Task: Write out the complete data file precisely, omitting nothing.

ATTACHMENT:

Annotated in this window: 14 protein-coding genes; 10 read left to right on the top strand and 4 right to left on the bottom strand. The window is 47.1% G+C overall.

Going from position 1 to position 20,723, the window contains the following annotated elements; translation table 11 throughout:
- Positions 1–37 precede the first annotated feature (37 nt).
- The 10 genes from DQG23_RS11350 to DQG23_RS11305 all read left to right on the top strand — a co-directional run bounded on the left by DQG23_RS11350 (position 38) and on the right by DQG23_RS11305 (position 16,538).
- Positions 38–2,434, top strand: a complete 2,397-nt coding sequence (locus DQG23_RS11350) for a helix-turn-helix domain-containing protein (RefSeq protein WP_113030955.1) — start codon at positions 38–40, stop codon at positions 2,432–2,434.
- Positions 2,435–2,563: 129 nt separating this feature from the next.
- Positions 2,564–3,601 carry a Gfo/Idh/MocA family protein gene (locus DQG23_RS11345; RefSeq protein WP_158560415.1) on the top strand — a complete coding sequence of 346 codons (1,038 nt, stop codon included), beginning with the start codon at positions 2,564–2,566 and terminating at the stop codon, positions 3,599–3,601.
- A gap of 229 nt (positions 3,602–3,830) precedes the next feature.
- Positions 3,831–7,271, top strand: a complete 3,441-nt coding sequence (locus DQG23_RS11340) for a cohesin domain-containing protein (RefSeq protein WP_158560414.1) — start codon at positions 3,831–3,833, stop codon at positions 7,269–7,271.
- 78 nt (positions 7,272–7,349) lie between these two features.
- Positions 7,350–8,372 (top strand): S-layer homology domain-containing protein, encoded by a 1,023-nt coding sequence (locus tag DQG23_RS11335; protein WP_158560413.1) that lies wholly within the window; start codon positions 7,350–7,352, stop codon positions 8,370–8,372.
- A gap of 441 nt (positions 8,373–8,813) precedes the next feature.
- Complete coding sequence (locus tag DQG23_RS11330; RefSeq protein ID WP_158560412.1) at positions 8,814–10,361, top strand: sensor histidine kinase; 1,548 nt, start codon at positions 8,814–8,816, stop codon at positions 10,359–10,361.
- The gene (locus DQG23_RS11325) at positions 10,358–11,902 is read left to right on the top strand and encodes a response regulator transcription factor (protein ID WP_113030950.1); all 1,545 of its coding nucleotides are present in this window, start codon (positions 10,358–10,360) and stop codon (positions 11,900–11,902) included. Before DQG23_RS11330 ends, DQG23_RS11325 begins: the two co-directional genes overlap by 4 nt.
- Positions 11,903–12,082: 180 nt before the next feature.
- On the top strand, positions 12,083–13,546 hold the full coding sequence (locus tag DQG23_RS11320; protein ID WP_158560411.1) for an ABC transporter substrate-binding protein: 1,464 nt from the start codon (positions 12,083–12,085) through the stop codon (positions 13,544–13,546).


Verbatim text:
Annotated in this window: 14 protein-coding genes; 10 read left to right on the top strand and 4 right to left on the bottom strand. The window is 47.1% G+C overall.

Going from position 1 to position 20,723, the window contains the following annotated elements; translation table 11 throughout:
- Positions 1–37 precede the first annotated feature (37 nt).
- The 10 genes from DQG23_RS11350 to DQG23_RS11305 all read left to right on the top strand — a co-directional run bounded on the left by DQG23_RS11350 (position 38) and on the right by DQG23_RS11305 (position 16,538).
- Positions 38–2,434, top strand: a complete 2,397-nt coding sequence (locus DQG23_RS11350) for a helix-turn-helix domain-containing protein (RefSeq protein WP_113030955.1) — start codon at positions 38–40, stop codon at positions 2,432–2,434.
- Positions 2,435–2,563: 129 nt separating this feature from the next.
- Positions 2,564–3,601 carry a Gfo/Idh/MocA family protein gene (locus DQG23_RS11345; RefSeq protein WP_158560415.1) on the top strand — a complete coding sequence of 346 codons (1,038 nt, stop codon included), beginning with the start codon at positions 2,564–2,566 and terminating at the stop codon, positions 3,599–3,601.
- A gap of 229 nt (positions 3,602–3,830) precedes the next feature.
- Positions 3,831–7,271, top strand: a complete 3,441-nt coding sequence (locus DQG23_RS11340) for a cohesin domain-containing protein (RefSeq protein WP_158560414.1) — start codon at positions 3,831–3,833, stop codon at positions 7,269–7,271.
- 78 nt (positions 7,272–7,349) lie between these two features.
- Positions 7,350–8,372 (top strand): S-layer homology domain-containing protein, encoded by a 1,023-nt coding sequence (locus tag DQG23_RS11335; protein WP_158560413.1) that lies wholly within the window; start codon positions 7,350–7,352, stop codon positions 8,370–8,372.
- A gap of 441 nt (positions 8,373–8,813) precedes the next feature.
- Complete coding sequence (locus tag DQG23_RS11330; RefSeq protein ID WP_158560412.1) at positions 8,814–10,361, top strand: sensor histidine kinase; 1,548 nt, start codon at positions 8,814–8,816, stop codon at positions 10,359–10,361.
- The gene (locus DQG23_RS11325) at positions 10,358–11,902 is read left to right on the top strand and encodes a response regulator transcription factor (protein ID WP_113030950.1); all 1,545 of its coding nucleotides are present in this window, start codon (positions 10,358–10,360) and stop codon (positions 11,900–11,902) included. Before DQG23_RS11330 ends, DQG23_RS11325 begins: the two co-directional genes overlap by 4 nt.
- Positions 11,903–12,082: 180 nt before the next feature.
- On the top strand, positions 12,083–13,546 hold the full coding sequence (locus tag DQG23_RS11320; protein ID WP_158560411.1) for an ABC transporter substrate-binding protein: 1,464 nt from the start codon (positions 12,083–12,085) through the stop codon (positions 13,544–13,546).